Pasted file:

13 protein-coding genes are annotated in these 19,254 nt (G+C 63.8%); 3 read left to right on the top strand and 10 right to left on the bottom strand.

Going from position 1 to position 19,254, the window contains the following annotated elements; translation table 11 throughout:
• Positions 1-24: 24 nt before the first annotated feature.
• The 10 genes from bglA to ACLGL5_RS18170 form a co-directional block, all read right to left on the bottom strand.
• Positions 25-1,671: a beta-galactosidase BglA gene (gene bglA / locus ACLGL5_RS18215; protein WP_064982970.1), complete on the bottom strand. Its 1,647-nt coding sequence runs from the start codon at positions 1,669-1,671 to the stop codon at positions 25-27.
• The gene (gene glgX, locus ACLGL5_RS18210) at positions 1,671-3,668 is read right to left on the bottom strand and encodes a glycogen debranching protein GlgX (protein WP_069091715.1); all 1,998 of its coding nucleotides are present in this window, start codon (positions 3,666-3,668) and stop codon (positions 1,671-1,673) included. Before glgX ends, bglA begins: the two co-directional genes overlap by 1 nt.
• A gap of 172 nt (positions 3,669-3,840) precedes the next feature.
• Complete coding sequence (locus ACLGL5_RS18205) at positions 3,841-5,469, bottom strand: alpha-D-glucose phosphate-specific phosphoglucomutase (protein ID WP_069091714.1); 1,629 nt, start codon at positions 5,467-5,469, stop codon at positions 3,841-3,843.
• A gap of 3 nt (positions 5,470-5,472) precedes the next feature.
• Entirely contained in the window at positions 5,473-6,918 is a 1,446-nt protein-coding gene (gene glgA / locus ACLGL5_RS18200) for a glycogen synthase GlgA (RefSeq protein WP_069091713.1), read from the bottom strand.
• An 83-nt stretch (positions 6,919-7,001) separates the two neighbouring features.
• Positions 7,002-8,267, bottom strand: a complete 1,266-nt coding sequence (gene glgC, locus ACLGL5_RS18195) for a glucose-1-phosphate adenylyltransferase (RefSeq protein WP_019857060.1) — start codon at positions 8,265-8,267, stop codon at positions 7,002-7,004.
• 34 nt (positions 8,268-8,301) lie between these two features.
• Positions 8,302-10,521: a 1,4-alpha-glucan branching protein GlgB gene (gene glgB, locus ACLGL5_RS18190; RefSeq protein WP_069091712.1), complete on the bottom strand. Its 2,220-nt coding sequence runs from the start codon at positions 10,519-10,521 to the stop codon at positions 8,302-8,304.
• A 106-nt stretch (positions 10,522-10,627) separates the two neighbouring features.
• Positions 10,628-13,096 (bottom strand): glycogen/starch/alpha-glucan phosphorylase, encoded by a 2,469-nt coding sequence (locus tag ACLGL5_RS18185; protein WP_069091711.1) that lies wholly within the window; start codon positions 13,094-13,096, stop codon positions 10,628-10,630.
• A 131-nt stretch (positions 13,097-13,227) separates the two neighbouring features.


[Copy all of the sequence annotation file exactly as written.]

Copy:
13 protein-coding genes are annotated in these 19,254 nt (G+C 63.8%); 3 read left to right on the top strand and 10 right to left on the bottom strand.

Going from position 1 to position 19,254, the window contains the following annotated elements; translation table 11 throughout:
• Positions 1-24: 24 nt before the first annotated feature.
• The 10 genes from bglA to ACLGL5_RS18170 form a co-directional block, all read right to left on the bottom strand.
• Positions 25-1,671: a beta-galactosidase BglA gene (gene bglA / locus ACLGL5_RS18215; protein WP_064982970.1), complete on the bottom strand. Its 1,647-nt coding sequence runs from the start codon at positions 1,669-1,671 to the stop codon at positions 25-27.
• The gene (gene glgX, locus ACLGL5_RS18210) at positions 1,671-3,668 is read right to left on the bottom strand and encodes a glycogen debranching protein GlgX (protein WP_069091715.1); all 1,998 of its coding nucleotides are present in this window, start codon (positions 3,666-3,668) and stop codon (positions 1,671-1,673) included. Before glgX ends, bglA begins: the two co-directional genes overlap by 1 nt.
• A gap of 172 nt (positions 3,669-3,840) precedes the next feature.
• Complete coding sequence (locus ACLGL5_RS18205) at positions 3,841-5,469, bottom strand: alpha-D-glucose phosphate-specific phosphoglucomutase (protein ID WP_069091714.1); 1,629 nt, start codon at positions 5,467-5,469, stop codon at positions 3,841-3,843.
• A gap of 3 nt (positions 5,470-5,472) precedes the next feature.
• Entirely contained in the window at positions 5,473-6,918 is a 1,446-nt protein-coding gene (gene glgA / locus ACLGL5_RS18200) for a glycogen synthase GlgA (RefSeq protein WP_069091713.1), read from the bottom strand.
• An 83-nt stretch (positions 6,919-7,001) separates the two neighbouring features.
• Positions 7,002-8,267, bottom strand: a complete 1,266-nt coding sequence (gene glgC, locus ACLGL5_RS18195) for a glucose-1-phosphate adenylyltransferase (RefSeq protein WP_019857060.1) — start codon at positions 8,265-8,267, stop codon at positions 7,002-7,004.
• 34 nt (positions 8,268-8,301) lie between these two features.
• Positions 8,302-10,521: a 1,4-alpha-glucan branching protein GlgB gene (gene glgB, locus ACLGL5_RS18190; RefSeq protein WP_069091712.1), complete on the bottom strand. Its 2,220-nt coding sequence runs from the start codon at positions 10,519-10,521 to the stop codon at positions 8,302-8,304.
• A 106-nt stretch (positions 10,522-10,627) separates the two neighbouring features.
• Positions 10,628-13,096 (bottom strand): glycogen/starch/alpha-glucan phosphorylase, encoded by a 2,469-nt coding sequence (locus tag ACLGL5_RS18185; protein WP_069091711.1) that lies wholly within the window; start codon positions 13,094-13,096, stop codon positions 10,628-10,630.
• A 131-nt stretch (positions 13,097-13,227) separates the two neighbouring features.